Reading and writing can stop you becoming a child bride. UNESCO has found if all women had primary school level education, child marriages would drop by 1/6. In Sub-Saharan Africa alone that's half a million girls. Literacy is key to keeping a girl’s childhood innocent.
In India along with many other countries, child marriage is illegal, but it’s still a common occurrence, especially in rural areas. Veerni is focussed on helping girls break out of forced child marriage and continue their education. So they set up their institute as a boarding school. Here they take the girls away from the pressure of marriage, teach them to read and write, and give them the skills for life and the best chance for a better future.
Shobha was 8 years old when she got married. She was too young to understand what was happening at the ceremony or why this was happening.<br>
She attended her local school until she had finished her 10th grade. Once she graduated, Veerni Project stepped in and convinced Shobha’s parents to allow her to attend the Veerni Institute to complete her secondary education.
After a lot of persuasion, they agreed.
Living at the institute, she was educated up to the 12th grade. Through the guidance of the staff, and friends, she learned about life and the world than she would’ve ever known had she stayed in her village.
Learning about her situation, the institute taught her a lot about the issue of child-marriage, even sending her to a conference about the laws surrounding it.
After graduating, she was keen to continue her education, and seeing her passion and good grades, the Veerni Project funded her into a college education and also computer education in Jodhpur.
When she was 23, her parents decided that she had spent enough time on her education, and it was time to go to her in-law’s house and begin her marriage.
“My Husband treated me very badly, he beats me and abused me, I tried to call at my home but my family was also not supportive to me at the time. My parents were not willing to listen to me and said that this all was part of the marriage life.”
Shobha ran away, and after refusing to go back, the whole community turned against her. So she went back to Jodhpur to take her Bachelor of Education exam.
Once she had finished the exam, her father found her, telling her that she had to come back to the village. After she refused to come home, father and one of his friends resolved to take her to her husband by force.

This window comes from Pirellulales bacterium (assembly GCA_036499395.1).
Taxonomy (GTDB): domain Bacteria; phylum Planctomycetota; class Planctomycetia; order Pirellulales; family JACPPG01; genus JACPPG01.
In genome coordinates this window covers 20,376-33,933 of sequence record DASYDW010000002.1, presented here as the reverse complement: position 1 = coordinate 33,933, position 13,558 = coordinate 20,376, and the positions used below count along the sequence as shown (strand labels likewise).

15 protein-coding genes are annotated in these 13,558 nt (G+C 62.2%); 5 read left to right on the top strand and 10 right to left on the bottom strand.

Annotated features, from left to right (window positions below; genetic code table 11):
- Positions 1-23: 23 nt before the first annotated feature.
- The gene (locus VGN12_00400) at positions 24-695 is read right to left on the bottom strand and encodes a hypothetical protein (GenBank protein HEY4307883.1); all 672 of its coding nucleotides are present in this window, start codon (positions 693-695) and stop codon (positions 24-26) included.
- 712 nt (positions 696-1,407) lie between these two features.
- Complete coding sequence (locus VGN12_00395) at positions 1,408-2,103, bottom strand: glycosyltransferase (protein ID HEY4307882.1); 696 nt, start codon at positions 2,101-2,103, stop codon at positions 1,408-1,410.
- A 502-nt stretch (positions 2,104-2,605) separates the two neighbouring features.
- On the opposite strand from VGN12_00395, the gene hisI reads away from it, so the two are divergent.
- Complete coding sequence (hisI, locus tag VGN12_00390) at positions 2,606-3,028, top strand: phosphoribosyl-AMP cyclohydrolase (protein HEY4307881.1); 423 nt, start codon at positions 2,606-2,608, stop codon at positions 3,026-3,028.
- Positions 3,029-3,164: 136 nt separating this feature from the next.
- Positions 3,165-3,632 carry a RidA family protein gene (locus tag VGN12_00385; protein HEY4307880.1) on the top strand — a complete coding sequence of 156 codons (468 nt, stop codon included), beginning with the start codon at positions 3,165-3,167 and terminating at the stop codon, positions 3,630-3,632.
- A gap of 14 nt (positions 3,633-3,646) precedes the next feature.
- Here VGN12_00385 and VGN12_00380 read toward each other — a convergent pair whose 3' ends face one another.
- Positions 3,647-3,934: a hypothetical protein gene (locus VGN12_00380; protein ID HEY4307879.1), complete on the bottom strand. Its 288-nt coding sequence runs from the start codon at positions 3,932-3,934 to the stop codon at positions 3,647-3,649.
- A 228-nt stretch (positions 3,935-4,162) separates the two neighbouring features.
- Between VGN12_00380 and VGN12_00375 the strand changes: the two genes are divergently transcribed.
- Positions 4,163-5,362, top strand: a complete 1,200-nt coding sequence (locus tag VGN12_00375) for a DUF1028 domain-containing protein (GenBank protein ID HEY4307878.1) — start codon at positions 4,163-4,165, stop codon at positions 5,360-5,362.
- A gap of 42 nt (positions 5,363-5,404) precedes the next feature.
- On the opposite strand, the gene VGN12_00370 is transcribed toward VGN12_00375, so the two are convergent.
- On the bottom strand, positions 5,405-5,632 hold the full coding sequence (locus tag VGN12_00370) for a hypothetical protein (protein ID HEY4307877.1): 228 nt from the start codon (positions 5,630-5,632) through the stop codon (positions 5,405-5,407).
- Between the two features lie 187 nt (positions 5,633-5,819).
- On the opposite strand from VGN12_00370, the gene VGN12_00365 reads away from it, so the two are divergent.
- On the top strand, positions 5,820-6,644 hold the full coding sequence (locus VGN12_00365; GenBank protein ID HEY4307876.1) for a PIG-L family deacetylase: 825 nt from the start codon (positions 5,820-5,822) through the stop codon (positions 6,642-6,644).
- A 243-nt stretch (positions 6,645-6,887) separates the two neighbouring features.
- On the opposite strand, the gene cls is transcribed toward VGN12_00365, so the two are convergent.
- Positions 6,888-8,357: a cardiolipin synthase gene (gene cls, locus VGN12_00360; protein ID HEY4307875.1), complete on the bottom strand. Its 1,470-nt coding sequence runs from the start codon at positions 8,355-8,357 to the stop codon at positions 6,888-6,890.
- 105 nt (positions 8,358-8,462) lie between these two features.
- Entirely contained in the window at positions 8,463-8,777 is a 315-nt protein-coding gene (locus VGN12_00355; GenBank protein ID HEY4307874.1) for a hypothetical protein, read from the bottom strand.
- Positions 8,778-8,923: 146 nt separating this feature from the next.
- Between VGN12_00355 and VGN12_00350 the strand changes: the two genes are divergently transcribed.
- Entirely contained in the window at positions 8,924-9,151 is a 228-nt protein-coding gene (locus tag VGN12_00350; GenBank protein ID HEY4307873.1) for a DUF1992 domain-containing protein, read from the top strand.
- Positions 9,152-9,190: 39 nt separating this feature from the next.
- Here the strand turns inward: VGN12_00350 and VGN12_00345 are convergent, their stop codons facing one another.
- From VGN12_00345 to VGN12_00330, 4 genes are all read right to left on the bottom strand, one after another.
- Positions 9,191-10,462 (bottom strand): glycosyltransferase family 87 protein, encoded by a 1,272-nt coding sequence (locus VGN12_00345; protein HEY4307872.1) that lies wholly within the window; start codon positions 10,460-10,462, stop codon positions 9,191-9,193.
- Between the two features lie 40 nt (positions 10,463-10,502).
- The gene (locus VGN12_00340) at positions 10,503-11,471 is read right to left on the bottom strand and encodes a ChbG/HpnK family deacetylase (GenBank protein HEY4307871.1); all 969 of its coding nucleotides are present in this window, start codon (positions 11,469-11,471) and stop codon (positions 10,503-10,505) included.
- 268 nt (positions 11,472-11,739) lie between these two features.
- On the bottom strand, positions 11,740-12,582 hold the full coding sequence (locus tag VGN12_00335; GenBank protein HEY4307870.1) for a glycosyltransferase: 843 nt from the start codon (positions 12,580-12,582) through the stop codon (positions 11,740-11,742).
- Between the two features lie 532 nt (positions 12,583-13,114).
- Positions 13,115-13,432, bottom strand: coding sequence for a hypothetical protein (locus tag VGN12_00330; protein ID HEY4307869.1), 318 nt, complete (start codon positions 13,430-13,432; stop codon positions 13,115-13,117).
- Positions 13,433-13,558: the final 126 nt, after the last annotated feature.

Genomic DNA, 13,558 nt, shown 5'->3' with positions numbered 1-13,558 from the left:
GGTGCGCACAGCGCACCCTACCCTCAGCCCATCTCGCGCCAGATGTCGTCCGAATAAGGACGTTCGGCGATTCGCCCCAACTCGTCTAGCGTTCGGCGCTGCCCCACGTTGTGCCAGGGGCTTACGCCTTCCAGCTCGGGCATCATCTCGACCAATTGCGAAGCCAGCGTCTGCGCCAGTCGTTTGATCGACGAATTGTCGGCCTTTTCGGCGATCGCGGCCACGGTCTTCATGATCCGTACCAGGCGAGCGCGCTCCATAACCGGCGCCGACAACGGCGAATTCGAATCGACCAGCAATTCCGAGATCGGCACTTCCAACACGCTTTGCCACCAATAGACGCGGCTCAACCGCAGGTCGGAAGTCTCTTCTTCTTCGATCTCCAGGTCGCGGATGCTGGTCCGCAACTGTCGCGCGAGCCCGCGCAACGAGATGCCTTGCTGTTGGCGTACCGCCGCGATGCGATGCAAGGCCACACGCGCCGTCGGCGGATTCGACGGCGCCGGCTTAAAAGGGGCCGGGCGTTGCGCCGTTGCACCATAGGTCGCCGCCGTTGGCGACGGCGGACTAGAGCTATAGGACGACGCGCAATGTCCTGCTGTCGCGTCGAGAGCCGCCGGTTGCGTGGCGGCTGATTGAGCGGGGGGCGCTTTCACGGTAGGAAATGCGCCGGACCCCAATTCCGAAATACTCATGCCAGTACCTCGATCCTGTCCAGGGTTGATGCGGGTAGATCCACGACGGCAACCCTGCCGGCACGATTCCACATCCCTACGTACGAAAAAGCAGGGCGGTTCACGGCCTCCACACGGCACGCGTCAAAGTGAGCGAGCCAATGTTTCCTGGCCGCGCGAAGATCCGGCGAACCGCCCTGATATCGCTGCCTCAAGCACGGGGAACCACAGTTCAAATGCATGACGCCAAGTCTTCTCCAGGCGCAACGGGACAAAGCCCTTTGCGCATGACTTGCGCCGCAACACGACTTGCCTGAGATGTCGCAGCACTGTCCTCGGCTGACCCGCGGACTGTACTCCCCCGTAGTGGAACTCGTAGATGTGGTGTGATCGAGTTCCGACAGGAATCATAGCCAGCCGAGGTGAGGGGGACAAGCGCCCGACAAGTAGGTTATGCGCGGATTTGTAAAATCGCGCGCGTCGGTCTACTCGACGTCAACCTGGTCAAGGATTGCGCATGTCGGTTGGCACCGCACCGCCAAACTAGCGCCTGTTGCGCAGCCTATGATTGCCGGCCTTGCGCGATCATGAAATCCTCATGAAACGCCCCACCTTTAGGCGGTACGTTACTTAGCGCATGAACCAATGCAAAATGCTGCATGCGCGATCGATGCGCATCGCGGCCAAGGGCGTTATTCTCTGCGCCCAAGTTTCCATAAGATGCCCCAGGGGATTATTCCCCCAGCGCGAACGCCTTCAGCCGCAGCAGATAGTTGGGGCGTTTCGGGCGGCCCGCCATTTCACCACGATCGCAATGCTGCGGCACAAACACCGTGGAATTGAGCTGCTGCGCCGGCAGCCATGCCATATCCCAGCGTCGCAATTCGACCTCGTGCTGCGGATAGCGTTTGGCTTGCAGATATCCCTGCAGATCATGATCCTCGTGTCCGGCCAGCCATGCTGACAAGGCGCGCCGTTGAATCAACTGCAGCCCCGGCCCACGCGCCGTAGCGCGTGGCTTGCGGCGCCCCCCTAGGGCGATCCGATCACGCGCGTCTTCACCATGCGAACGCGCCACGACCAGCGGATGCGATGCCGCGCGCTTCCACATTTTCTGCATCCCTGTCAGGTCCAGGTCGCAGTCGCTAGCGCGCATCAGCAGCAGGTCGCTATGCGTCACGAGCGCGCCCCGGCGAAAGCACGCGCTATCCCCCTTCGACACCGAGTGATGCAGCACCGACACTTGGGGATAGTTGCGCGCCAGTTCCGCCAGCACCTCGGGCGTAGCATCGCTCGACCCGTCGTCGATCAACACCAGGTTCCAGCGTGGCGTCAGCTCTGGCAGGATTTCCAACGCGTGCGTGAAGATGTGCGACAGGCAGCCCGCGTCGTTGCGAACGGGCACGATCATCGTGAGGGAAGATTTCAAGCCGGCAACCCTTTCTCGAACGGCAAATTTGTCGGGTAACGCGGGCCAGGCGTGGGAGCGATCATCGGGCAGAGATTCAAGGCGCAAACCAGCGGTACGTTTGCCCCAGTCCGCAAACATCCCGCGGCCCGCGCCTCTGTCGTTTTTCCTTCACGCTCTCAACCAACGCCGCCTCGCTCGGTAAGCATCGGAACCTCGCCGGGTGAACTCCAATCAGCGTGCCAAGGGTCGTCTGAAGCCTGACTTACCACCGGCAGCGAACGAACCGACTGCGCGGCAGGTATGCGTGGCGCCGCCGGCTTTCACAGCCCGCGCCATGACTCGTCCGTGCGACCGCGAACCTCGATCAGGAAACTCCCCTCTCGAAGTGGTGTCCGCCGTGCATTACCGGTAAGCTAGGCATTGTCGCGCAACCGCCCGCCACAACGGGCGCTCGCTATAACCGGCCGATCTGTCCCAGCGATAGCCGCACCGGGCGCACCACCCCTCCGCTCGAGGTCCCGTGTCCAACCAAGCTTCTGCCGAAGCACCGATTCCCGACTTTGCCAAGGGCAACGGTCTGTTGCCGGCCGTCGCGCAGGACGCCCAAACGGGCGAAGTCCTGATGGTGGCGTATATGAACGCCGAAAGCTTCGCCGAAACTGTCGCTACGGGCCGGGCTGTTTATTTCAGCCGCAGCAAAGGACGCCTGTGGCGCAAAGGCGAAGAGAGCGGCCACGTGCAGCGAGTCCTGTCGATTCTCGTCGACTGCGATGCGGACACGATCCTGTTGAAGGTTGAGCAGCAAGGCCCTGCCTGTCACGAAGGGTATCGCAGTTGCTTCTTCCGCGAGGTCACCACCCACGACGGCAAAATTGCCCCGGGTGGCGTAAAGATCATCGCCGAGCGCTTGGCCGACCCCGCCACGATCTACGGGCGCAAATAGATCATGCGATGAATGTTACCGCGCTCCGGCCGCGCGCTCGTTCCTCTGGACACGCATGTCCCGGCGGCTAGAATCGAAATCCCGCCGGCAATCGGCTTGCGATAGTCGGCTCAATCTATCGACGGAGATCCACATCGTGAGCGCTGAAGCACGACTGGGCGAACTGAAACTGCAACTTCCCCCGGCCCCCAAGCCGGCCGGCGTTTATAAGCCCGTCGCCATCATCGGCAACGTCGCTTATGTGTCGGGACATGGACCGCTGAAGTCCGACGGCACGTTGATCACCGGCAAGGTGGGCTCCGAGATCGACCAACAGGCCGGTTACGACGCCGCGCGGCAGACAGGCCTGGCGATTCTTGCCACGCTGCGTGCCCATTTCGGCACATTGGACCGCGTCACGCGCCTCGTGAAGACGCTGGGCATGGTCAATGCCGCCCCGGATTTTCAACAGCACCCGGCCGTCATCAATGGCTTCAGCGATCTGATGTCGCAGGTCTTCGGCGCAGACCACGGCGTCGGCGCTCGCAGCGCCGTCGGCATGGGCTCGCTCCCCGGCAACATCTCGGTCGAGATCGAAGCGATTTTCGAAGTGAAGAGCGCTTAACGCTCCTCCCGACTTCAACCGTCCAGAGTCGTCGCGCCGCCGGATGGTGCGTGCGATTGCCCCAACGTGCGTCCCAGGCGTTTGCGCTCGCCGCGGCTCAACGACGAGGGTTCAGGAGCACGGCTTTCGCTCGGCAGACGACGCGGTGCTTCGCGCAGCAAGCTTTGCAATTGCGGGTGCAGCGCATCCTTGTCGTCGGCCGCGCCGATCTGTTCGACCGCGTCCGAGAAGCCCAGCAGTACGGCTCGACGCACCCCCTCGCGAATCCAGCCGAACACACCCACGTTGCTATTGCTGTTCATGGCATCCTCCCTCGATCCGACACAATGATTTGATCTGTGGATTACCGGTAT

Shobha took refuge with the police, so her father, unable to force her to live with her husband, disowned her. After telling them her whole story, they brought her husband in for counseling. While he acted pleasant in front of the police, but afterward he threatened to kill her if she would not return to his house.
She refused, using the knowledge that the Veerni Project had given her on child-marriage; she filed a case against her in-laws.
Living in Jodhpur, she had to have police protection during her studies, as her life was in danger from her husband, and her family. The threats got so intense, that after she completed her Bachelor of Education, she moved to Jaipur, where she continued with her university education.
At the same time, she was fighting her case in court, and at the end of the year, she was awarded a divorce. Now finishing her Masters Degree in history, and her family are slowly starting to accept her again.
“In the end, I would like to thank the Veerni Project who has helped to change my life beyond my wildest dreams”
I am eternally grateful to the support that the Veerni Project gave me. Apart from the opportunity to study and complete my schooling, the institute helped me to become a more confident person. My father also realizes the value of my education. He told my mother that he was proud of me.Usha – Student at the Veerni Institute
In Rajasthan where Veerni operates, only 13-18% of young women had completed secondary education.
20% of children aged 6-14 are still not in school and millions of women remain illiterate.
29% of urban girls and 56% of rural girls are married before they reach 18.